Groundwater or soil contamination is present at most sites covered by the Comprehensive Environmental Response, Compensation, and Liability Act (CERCLA) and the Resource Conservation and Recovery Act (RCRA). Traditional technologies, such as pump-and-treat (P&T) and permeable reactive barriers (PRBs), have been used for decades to remediate such sites. In recent years, remediation strategies involving engineered nanoparticles (ENPs) such as nano zero-valent iron and titanium dioxide have been demonstrated as viable time-saving and cost-effective alternatives to traditional remediation. In addition, advances in nanotechnology-enabled assessment and monitoring methods such as nano-sensors may support more extensive, reliable, and cost effective assessment and management of remediation activities.

      At the same time that applications of nano-enabled strategies and methods for environmental remediation are increasingly promising, there is a growing body of evidence linking exposure to certain nanomaterials with adverse health effects in animals at the laboratory scale. The challenge is to ensure that such applications are both safe and sustainable. Thus, scientific and technical information about toxicological properties of nanomaterials, work practices associated with the handling and use of nanomaterials, the communities in and around the contaminated sites, and other aspects of safe and proper use is needed to help environmental cleanup practitioners anticipate, recognize, evaluate, control, and confirm the safe management of potential risks associated with occupational and environmental exposures to nanomaterials.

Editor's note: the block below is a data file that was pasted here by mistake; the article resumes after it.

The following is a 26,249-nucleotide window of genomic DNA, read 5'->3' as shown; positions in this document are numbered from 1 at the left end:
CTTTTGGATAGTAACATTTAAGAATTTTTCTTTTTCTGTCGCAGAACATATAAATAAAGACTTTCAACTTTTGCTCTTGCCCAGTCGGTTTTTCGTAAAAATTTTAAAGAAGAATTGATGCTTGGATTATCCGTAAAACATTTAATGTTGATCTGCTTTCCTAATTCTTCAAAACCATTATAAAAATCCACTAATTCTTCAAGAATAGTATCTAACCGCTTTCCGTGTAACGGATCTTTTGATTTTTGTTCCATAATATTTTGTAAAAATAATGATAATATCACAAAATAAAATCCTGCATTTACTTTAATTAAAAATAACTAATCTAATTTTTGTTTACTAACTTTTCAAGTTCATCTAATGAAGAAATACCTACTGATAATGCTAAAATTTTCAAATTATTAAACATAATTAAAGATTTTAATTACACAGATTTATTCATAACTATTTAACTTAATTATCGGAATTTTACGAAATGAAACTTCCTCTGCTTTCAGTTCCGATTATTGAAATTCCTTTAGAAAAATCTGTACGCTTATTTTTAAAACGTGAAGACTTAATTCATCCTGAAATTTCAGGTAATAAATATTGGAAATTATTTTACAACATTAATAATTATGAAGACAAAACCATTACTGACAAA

Organized by: Southeastern Louisiana University in cooperation with government, industry, academic, and occupational partners, with partial financial support from the Louisiana Board of Regents for Higher Education.


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Dr. Ephraim Massawe